Did I learn Math, Geography, History, etc? Sure. OK, I learned the French words for stuff like "plus" and "minus", but that was no impediment to learning the concepts. And I grant that my History education was a bit weird for an Ontarian, since our History books were published in Quebec, in the 60s. So I learned about "les colons" and about "les Seigneuries", and somehow I had the impression that Montcalme was good and honourable and that Wolfe was a scoundrel; and I got the impression that the battle of Plains of Abraham was one of History's darkest days.

All in all, I emerged intellectually utterly enriched by the experience of learning Math, History, Science etc. entirely in French. If I ever have kids, I have every intention of sending them to French-language school (not French immersion but French language).

I do not have personal experience of French immersion schools (since mine was not an immersion school), but I know a large number of people who send their kids to immersion schools. The kids all have remarkably good French language skills. They do not have native proficiency, but their skills are still remarkable. The worries that some have expressed here have not come to be in the cases with which I am familiar. Of course, my experience and my friends' experience with their kids might not be statistically relevant, especially given that we are not representative of the population at large.

[ 17 April 2008: Message edited by: torontoprofessor ]

Skinny Dipper

Based on my experience substituting in Early French Immersion classes (as a poorly functioning French speaker), I will write that the students are functional to fluent at their appropriate grade levels. I also notice that they accept learning French even if they don't always like to speak it 100 percent of the time in class. At least when I am there, they can switch to English.

My problem with students learning French has to do with the majority of students who take 40 minutes per day Core French classes. These are the ones who start in grade-four (in Ontario) and drop out after grade-nine. If they do complete grade-twelve French, they are unlikely to be functional in French. This is a waste of resources if those students spend nine years learning French and can't have an unscripted basic conversation in French. These Core French students would benefit from some form of Intensive (half day or half year) or Extended French (min. 80 minutes per day).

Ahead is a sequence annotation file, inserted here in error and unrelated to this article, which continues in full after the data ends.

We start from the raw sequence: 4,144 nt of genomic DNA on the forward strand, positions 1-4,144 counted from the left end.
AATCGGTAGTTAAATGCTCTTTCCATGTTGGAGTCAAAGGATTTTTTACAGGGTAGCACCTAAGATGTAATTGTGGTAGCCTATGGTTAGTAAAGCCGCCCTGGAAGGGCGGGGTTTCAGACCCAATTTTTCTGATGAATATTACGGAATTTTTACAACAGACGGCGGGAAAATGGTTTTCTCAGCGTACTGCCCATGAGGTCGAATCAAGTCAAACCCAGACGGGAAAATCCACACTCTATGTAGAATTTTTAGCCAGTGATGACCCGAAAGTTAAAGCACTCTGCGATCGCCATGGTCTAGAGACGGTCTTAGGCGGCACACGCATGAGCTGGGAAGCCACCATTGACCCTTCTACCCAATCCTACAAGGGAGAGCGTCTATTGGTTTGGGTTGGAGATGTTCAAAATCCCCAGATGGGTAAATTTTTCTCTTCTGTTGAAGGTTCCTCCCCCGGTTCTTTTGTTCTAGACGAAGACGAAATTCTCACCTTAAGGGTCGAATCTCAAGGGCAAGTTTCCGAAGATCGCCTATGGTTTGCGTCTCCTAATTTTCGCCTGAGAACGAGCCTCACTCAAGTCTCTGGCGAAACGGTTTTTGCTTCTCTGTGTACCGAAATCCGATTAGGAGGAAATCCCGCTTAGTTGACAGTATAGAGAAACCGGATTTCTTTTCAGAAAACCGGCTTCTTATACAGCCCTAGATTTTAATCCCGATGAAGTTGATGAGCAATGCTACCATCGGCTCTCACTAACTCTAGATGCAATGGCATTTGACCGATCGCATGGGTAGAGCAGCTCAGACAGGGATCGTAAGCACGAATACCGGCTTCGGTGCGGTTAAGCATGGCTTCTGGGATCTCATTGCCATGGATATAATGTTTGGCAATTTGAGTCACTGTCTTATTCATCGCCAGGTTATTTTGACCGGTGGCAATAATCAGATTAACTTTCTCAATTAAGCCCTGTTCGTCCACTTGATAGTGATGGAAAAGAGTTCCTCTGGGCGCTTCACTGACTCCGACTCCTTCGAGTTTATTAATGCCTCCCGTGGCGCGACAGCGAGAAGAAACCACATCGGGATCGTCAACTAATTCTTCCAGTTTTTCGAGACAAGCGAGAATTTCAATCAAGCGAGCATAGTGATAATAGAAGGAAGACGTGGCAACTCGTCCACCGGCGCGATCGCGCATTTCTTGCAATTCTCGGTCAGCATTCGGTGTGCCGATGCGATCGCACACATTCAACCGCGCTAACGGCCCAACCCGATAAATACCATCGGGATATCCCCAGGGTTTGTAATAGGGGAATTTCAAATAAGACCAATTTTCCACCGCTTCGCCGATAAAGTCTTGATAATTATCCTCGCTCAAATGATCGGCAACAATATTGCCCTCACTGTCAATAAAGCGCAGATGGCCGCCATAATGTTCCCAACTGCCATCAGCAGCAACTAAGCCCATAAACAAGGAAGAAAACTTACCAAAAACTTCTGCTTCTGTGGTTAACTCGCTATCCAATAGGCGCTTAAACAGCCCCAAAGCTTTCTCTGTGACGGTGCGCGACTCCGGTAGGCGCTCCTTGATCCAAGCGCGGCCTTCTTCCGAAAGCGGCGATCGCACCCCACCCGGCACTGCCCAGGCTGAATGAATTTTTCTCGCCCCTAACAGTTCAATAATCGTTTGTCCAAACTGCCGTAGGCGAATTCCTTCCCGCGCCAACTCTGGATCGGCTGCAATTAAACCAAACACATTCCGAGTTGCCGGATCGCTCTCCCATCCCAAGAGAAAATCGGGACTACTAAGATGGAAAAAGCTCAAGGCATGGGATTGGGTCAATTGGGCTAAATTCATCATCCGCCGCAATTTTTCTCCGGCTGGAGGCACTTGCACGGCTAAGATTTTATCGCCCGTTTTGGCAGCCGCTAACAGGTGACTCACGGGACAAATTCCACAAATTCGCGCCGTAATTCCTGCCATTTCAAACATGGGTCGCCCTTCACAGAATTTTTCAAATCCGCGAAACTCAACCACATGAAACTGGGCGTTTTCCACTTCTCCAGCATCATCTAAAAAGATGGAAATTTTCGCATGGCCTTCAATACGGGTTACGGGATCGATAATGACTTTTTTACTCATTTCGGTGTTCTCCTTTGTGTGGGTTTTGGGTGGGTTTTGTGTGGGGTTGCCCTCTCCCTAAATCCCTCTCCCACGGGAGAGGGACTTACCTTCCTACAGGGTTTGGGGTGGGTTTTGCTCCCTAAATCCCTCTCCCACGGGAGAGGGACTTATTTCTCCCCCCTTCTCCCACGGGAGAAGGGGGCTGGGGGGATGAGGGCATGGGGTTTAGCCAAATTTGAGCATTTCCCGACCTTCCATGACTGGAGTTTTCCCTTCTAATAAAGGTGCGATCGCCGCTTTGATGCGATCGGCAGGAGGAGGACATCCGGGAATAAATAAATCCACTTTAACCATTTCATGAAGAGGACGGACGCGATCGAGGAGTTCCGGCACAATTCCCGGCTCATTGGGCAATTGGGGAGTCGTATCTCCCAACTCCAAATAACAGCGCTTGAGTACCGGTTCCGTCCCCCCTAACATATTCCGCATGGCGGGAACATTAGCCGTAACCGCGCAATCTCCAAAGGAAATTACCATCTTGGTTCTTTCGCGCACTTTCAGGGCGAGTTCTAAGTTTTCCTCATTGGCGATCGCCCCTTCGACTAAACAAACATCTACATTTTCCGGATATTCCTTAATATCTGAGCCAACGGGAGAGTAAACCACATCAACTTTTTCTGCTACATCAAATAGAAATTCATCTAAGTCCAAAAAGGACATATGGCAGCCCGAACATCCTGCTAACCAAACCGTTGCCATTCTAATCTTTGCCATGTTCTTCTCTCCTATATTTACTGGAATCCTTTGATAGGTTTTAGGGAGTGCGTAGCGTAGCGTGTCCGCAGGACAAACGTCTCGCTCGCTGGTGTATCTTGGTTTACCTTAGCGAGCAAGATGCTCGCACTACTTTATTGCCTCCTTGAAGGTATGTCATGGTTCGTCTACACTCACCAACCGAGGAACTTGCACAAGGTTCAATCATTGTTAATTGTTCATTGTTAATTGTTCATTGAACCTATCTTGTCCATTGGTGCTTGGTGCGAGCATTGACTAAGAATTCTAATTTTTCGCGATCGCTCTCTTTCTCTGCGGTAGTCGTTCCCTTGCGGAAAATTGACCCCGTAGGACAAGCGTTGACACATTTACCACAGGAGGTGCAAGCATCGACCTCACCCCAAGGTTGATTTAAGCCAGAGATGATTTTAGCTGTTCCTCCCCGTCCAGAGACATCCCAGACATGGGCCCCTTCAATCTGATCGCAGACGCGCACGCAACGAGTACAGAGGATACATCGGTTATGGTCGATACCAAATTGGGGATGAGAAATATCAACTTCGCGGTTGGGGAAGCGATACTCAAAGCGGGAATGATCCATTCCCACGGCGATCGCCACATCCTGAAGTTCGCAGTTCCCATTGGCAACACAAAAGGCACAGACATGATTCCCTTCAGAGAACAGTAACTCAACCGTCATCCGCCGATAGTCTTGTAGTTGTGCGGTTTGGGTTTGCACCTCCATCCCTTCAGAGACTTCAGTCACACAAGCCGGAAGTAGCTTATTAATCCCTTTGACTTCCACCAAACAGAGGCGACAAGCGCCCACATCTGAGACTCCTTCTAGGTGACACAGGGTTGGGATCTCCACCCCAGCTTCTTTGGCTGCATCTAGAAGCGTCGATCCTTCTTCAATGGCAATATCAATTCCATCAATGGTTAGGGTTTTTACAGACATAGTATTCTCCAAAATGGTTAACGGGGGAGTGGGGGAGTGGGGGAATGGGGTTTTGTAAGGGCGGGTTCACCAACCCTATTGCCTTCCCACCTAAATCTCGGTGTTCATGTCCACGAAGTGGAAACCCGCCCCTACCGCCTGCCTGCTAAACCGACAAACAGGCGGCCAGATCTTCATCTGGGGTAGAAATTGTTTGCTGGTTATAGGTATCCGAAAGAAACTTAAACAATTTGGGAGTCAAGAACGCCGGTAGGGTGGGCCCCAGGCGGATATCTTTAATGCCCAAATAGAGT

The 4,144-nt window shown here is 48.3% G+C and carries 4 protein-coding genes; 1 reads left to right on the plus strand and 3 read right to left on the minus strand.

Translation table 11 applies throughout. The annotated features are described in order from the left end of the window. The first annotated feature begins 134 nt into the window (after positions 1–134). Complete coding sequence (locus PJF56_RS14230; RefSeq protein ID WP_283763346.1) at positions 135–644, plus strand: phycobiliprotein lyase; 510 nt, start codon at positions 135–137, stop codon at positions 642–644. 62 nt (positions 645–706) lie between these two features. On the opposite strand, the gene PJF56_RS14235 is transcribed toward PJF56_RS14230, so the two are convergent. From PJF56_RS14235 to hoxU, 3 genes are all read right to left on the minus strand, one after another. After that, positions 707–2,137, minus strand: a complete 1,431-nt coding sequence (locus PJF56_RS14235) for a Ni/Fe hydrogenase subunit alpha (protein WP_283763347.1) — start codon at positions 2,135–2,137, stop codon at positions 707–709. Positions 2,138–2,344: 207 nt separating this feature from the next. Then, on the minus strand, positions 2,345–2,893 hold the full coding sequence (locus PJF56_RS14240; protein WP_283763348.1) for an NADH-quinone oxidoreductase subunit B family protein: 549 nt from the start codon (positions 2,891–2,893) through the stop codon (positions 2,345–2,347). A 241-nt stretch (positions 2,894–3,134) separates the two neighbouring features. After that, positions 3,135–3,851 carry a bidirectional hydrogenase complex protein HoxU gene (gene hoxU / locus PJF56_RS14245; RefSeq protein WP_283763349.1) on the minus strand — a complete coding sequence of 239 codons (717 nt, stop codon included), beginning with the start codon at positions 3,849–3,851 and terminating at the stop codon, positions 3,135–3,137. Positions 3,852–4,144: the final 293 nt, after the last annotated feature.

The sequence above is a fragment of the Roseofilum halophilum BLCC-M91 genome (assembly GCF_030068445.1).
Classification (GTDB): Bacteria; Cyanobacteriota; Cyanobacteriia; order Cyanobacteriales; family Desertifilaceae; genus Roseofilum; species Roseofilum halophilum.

Groups like the Canadian Parents for French need to advocate for the students in Core French classes. These students need opportunities outside the class to practice their French at summer language camps or on exchanges for example. Forty minutes per day in the classroom is not enough.

Finally, if French Immersion schools are seen as elitist, then school boards need to create other schools that specialize in other areas. These could be Mandarin Immersion, sports, arts, or science focused schools. Give reasons why families would want their children to attend other schools. Every school needs to be unique. We don't need generic box-store schools. I have seen many of them. They dull the minds of students and lack a sense of community. They are just warehouses for learning, but not for living.

Makwa Makwa's picture

My daughter joined a late french immersion program, and is now bilingual enough to pass the exams for a bilingual employment stream with Air Canada, so it seemed to work well enough for her.

[ 20 April 2008: Message edited by: Makwa ]

Wilf Day


Originally posted by Makwa:
[b]My daughter joined a late french immerssion program, and is now bilingual enough to pass the exams for a bilingual employment stream with Air Canada, so it seemed to work well enough for her.[/b]

Anyone investigating this issue should check the latest results from Ontario schools.[url=] Some of them are here.[/url] We've been experiencing different immersion models since the early 1970s.

But there are many models. "Late immersion" or "middle immersion" (sometimes used interchangebly) could mean starting in Grade 6 with only 50% French, or could mean starting in Grade 5 with 70% French. Sounds nit-picky, but the second generally works a lot better than the first.


As a lurking babbler and I know this is purely anecdotal, but figured I'd post anyway since this is an interesting dicussion.